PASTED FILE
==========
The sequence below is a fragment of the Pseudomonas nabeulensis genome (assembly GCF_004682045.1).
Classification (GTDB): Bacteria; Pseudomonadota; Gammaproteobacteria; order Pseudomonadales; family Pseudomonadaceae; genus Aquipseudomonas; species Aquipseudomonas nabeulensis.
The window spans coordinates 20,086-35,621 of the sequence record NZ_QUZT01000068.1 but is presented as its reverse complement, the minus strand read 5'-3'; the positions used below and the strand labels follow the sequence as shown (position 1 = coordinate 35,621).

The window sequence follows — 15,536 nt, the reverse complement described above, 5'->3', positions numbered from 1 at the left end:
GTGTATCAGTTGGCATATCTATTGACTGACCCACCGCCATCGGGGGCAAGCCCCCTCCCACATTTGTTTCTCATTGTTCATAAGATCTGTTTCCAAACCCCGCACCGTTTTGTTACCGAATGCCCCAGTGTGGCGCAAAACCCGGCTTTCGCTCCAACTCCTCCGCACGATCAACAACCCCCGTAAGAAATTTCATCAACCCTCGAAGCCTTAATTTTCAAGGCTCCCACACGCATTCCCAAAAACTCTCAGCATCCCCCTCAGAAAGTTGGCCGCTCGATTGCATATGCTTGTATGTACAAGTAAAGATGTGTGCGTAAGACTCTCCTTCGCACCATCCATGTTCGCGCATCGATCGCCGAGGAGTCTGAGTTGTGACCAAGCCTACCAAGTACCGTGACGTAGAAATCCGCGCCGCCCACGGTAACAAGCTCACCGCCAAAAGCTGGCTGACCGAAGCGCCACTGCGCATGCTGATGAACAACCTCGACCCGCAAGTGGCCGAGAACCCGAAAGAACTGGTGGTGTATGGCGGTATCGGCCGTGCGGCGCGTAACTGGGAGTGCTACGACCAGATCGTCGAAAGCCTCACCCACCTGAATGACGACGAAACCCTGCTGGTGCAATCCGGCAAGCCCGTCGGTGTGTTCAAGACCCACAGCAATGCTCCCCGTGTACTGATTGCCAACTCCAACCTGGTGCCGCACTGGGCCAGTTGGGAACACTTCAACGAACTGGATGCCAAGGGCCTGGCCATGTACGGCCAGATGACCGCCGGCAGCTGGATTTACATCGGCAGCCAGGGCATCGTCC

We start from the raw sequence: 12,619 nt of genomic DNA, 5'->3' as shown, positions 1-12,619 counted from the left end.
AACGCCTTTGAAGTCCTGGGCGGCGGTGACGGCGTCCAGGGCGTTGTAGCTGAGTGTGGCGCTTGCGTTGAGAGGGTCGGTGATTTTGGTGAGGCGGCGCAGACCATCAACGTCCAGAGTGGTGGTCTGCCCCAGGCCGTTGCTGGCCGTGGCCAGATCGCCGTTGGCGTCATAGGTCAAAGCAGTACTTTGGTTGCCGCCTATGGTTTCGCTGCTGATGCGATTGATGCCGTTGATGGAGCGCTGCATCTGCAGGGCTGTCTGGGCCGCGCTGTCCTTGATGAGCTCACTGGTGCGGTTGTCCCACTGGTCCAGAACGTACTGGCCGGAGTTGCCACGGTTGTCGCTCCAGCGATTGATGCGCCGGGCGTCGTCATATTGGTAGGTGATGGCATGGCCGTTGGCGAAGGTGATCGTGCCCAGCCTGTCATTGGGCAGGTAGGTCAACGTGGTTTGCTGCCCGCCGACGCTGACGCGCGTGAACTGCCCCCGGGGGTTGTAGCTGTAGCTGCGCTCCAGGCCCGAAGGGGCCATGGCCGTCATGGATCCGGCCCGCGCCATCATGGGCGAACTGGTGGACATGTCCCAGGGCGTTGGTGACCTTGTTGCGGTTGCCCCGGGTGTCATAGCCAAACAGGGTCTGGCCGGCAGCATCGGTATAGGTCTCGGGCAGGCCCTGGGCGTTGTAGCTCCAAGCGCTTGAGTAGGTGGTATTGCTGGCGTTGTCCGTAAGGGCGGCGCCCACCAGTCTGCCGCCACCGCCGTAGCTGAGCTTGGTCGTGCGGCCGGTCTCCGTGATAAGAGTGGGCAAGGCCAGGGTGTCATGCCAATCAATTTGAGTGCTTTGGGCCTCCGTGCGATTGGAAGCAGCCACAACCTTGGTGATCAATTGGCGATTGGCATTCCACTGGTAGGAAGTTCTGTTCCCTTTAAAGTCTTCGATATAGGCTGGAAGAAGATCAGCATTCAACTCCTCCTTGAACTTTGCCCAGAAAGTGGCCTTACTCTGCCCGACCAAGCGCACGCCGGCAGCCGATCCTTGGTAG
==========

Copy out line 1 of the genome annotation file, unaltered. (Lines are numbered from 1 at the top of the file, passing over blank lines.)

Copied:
The sequence below is a fragment of the Pseudomonas nabeulensis genome (assembly GCF_004682045.1).